Available from: Steven A Farber
- "Following food consumption, zebrafish accumulate cytoplasmic lipid drops (LD) in their enterocytes (Walters, unpublished). From there, fats are likely burned via oxidative pathways in the mitochondria or peroxisomes or packaged into chylomicrons , which are secreted from the basolateral surface of enterocytes into lymphatic or blood vessels (Field, 2001; Levy et al., 2007). In chickens, chylomicron production and secretion is highly conserved, with the exception that lipoproteins are secreted from the intestine directly into the portal vein and thus are termed portomicrons (Bensadoun and Rothfeld, 1972; Griffin et al., 1982). "
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ABSTRACT: Lipids serve essential functions in cells as signaling molecules, membrane components, and sources of energy. Defects in lipid metabolism are implicated in a number of pandemic human diseases, including diabetes, obesity, and hypercholesterolemia. Many aspects of how fatty acids and cholesterol are absorbed and processed by intestinal cells remain unclear and present a hurdle to developing approaches for disease prevention and treatment. Numerous studies have shown that the zebrafish is an excellent model for vertebrate lipid metabolism. In this chapter, we review studies that employ zebrafish to better understand lipid signaling and metabolism.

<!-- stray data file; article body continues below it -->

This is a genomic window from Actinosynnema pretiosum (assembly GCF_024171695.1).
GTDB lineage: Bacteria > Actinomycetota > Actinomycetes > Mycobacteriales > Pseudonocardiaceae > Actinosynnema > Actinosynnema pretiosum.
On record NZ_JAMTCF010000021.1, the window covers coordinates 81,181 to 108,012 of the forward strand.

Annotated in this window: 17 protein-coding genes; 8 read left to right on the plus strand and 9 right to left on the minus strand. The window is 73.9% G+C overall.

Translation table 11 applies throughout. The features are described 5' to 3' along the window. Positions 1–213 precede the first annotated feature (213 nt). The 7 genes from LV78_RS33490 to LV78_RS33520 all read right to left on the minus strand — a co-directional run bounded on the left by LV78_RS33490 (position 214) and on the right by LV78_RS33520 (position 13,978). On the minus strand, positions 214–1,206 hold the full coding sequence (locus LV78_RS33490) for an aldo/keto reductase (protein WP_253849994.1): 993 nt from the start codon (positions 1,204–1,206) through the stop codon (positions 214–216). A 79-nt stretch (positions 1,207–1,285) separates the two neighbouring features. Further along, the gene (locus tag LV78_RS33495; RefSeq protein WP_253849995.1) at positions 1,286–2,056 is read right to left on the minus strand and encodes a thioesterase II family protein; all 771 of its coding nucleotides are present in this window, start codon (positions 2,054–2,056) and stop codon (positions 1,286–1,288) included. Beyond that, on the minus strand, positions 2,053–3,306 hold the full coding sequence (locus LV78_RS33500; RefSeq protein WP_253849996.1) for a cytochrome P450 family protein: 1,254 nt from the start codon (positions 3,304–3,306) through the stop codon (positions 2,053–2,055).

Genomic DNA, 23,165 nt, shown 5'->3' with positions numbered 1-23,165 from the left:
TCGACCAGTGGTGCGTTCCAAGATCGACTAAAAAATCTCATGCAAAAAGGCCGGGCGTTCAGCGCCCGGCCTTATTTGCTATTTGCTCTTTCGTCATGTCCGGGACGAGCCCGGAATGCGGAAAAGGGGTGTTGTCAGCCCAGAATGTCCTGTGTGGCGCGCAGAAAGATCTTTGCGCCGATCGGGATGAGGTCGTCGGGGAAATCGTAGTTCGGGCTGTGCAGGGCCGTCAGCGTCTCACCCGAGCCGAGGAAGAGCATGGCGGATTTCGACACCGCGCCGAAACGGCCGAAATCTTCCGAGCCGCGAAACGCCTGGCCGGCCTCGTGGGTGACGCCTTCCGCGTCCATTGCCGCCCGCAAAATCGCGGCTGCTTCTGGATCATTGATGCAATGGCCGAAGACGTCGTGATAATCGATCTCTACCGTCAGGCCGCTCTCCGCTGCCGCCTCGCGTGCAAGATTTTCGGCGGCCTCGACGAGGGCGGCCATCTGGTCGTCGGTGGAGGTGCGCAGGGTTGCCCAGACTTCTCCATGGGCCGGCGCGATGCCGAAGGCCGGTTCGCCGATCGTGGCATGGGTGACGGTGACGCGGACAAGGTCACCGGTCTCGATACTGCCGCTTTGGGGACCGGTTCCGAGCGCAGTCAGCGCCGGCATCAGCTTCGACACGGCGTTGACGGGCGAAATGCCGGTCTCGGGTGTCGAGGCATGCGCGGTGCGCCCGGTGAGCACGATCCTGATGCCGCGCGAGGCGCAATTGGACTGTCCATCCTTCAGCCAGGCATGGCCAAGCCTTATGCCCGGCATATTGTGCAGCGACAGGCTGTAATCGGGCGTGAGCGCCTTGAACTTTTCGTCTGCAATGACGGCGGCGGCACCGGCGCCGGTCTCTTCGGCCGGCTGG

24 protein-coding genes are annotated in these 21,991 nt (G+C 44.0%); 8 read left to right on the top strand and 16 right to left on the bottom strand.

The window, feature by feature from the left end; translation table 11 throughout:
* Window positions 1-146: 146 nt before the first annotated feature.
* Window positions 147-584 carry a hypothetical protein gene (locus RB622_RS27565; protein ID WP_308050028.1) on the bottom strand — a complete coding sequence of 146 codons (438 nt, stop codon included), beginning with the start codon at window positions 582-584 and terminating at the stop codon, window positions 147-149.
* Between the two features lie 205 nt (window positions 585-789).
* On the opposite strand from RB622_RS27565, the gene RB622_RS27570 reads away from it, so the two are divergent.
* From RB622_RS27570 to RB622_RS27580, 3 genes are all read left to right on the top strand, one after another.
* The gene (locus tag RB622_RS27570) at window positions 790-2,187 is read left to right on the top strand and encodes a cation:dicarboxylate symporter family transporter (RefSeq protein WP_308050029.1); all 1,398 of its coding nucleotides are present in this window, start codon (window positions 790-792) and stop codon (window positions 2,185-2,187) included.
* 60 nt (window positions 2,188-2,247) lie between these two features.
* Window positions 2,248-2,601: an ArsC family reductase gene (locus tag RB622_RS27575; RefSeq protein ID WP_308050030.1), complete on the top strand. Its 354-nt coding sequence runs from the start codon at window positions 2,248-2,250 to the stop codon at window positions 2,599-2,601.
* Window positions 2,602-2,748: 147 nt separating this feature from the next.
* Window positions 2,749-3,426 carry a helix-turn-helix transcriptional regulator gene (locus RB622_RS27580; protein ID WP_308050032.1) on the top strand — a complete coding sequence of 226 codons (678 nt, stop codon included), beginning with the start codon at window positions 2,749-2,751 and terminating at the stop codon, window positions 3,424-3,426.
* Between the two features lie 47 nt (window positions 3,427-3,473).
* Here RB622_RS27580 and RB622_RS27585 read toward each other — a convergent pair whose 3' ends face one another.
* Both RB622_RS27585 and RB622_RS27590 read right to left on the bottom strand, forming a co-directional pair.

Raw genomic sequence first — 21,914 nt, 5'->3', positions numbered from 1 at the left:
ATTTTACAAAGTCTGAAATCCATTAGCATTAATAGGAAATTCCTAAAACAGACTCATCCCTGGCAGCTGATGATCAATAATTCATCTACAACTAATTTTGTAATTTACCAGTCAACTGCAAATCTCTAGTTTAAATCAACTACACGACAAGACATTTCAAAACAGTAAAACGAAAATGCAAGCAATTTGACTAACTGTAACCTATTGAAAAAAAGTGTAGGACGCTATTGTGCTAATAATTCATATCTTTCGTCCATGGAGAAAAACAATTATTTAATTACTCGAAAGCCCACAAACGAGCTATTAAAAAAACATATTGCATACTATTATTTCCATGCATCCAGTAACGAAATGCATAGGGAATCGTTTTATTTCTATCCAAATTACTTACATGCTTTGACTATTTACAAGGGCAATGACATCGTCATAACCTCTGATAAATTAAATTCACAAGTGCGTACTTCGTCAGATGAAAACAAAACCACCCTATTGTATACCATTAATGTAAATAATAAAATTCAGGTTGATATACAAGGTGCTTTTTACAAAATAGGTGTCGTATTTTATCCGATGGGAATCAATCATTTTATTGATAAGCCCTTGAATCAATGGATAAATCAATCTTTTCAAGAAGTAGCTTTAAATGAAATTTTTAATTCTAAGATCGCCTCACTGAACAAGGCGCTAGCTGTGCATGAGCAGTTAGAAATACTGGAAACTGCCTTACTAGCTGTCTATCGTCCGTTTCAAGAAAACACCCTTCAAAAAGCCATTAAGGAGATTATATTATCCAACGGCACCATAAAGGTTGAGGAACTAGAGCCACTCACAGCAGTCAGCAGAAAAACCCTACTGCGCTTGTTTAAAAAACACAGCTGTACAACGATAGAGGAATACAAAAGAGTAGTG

Available from: Md. Sharoare Hossain
- "Recent studies have revealed that bile acids are ligands of several nuclear hormone receptors involved in regulating bile acid synthesis, transport, and cholesterol metabolism. The cholesterol pool is derived from two major sources: the synthesis of cholesterol by the liver and the absorption of cholesterol from the intestine . The cholesterol pool rarely changes much because cholesterol input is approximately balanced by cholesterol output via factors such as excretion in bile/feces, skin excretion, and steroid hormone synthesis . "
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ABSTRACT: This study was conducted to elucidate the mechanism underlying the hypolipidemic action of karaya saponin or Rhodobacter (R.) capsulatus. A total of 40 laying hens (20-week-old) were assigned into four dietary treatment groups and fed a basal diet (as a control) or basal diets supplemented with either karaya saponin, R. capsulatus, or both for 60 days. The level of serum low-density-lipoprotein cholesterol and the levels of cholesterol and triglycerides in the serum, liver, and egg yolk were reduced by all the supplementations (P < .05). Liver bile acid concentration and fecal concentrations of cholesterol, triacylglycerol, and bile acid were simultaneously increased by the supplementation of karaya saponin, R. capsulatus, and the combination of karaya saponin and R. capsulatus (P < .05). The supplementation of karaya saponin, R. capsulatus, and the combination of karaya saponin and R. capsulatus suppressed the incorporation of (14)C from 1-(14)C-palmitic acid into the fractions of total lipids, phospholipids, triacylglycerol, and cholesterol in the liver in vitro (P < .05). These findings suggest that the hypocholesterolemic effects of karaya saponin and R. capsulatus are caused by the suppression of the cholesterol synthesis and the promotion of cholesterol catabolism in the liver.